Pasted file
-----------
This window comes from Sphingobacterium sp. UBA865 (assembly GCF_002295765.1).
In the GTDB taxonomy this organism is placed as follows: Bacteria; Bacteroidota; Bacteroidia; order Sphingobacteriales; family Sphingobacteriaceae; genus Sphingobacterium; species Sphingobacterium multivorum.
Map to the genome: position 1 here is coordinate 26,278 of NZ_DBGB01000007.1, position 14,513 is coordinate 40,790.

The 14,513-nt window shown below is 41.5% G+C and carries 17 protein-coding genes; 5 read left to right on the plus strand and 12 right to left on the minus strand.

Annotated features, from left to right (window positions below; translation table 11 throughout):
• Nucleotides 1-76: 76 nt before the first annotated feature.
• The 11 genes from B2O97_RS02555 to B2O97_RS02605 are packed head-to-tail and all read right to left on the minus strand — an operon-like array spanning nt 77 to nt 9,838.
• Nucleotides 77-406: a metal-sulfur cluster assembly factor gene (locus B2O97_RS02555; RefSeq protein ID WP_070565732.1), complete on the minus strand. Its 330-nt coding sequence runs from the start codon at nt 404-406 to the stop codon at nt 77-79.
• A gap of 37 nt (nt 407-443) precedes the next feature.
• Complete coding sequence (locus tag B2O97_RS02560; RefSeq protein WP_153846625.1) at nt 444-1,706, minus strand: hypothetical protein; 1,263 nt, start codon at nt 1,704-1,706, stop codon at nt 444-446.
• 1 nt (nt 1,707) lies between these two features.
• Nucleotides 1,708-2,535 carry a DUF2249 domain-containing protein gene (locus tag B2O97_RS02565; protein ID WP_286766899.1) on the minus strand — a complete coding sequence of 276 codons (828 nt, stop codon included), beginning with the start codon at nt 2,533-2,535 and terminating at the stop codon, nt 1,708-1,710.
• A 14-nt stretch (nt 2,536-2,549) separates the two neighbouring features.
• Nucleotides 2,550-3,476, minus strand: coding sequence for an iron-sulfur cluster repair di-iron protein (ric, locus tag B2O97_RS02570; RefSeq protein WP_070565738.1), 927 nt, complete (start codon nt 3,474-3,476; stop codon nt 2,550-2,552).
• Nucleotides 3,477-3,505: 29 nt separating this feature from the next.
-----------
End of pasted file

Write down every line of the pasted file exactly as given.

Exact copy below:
This window comes from Sphingobacterium sp. UBA865 (assembly GCF_002295765.1).
In the GTDB taxonomy this organism is placed as follows: Bacteria; Bacteroidota; Bacteroidia; order Sphingobacteriales; family Sphingobacteriaceae; genus Sphingobacterium; species Sphingobacterium multivorum.
Map to the genome: position 1 here is coordinate 26,278 of NZ_DBGB01000007.1, position 14,513 is coordinate 40,790.

The 14,513-nt window shown below is 41.5% G+C and carries 17 protein-coding genes; 5 read left to right on the plus strand and 12 right to left on the minus strand.

Annotated features, from left to right (window positions below; translation table 11 throughout):
• Nucleotides 1-76: 76 nt before the first annotated feature.
• The 11 genes from B2O97_RS02555 to B2O97_RS02605 are packed head-to-tail and all read right to left on the minus strand — an operon-like array spanning nt 77 to nt 9,838.
• Nucleotides 77-406: a metal-sulfur cluster assembly factor gene (locus B2O97_RS02555; RefSeq protein ID WP_070565732.1), complete on the minus strand. Its 330-nt coding sequence runs from the start codon at nt 404-406 to the stop codon at nt 77-79.
• A gap of 37 nt (nt 407-443) precedes the next feature.
• Complete coding sequence (locus tag B2O97_RS02560; RefSeq protein WP_153846625.1) at nt 444-1,706, minus strand: hypothetical protein; 1,263 nt, start codon at nt 1,704-1,706, stop codon at nt 444-446.
• 1 nt (nt 1,707) lies between these two features.
• Nucleotides 1,708-2,535 carry a DUF2249 domain-containing protein gene (locus tag B2O97_RS02565; protein ID WP_286766899.1) on the minus strand — a complete coding sequence of 276 codons (828 nt, stop codon included), beginning with the start codon at nt 2,533-2,535 and terminating at the stop codon, nt 1,708-1,710.
• A 14-nt stretch (nt 2,536-2,549) separates the two neighbouring features.
• Nucleotides 2,550-3,476, minus strand: coding sequence for an iron-sulfur cluster repair di-iron protein (ric, locus tag B2O97_RS02570; RefSeq protein WP_070565738.1), 927 nt, complete (start codon nt 3,474-3,476; stop codon nt 2,550-2,552).
• Nucleotides 3,477-3,505: 29 nt separating this feature from the next.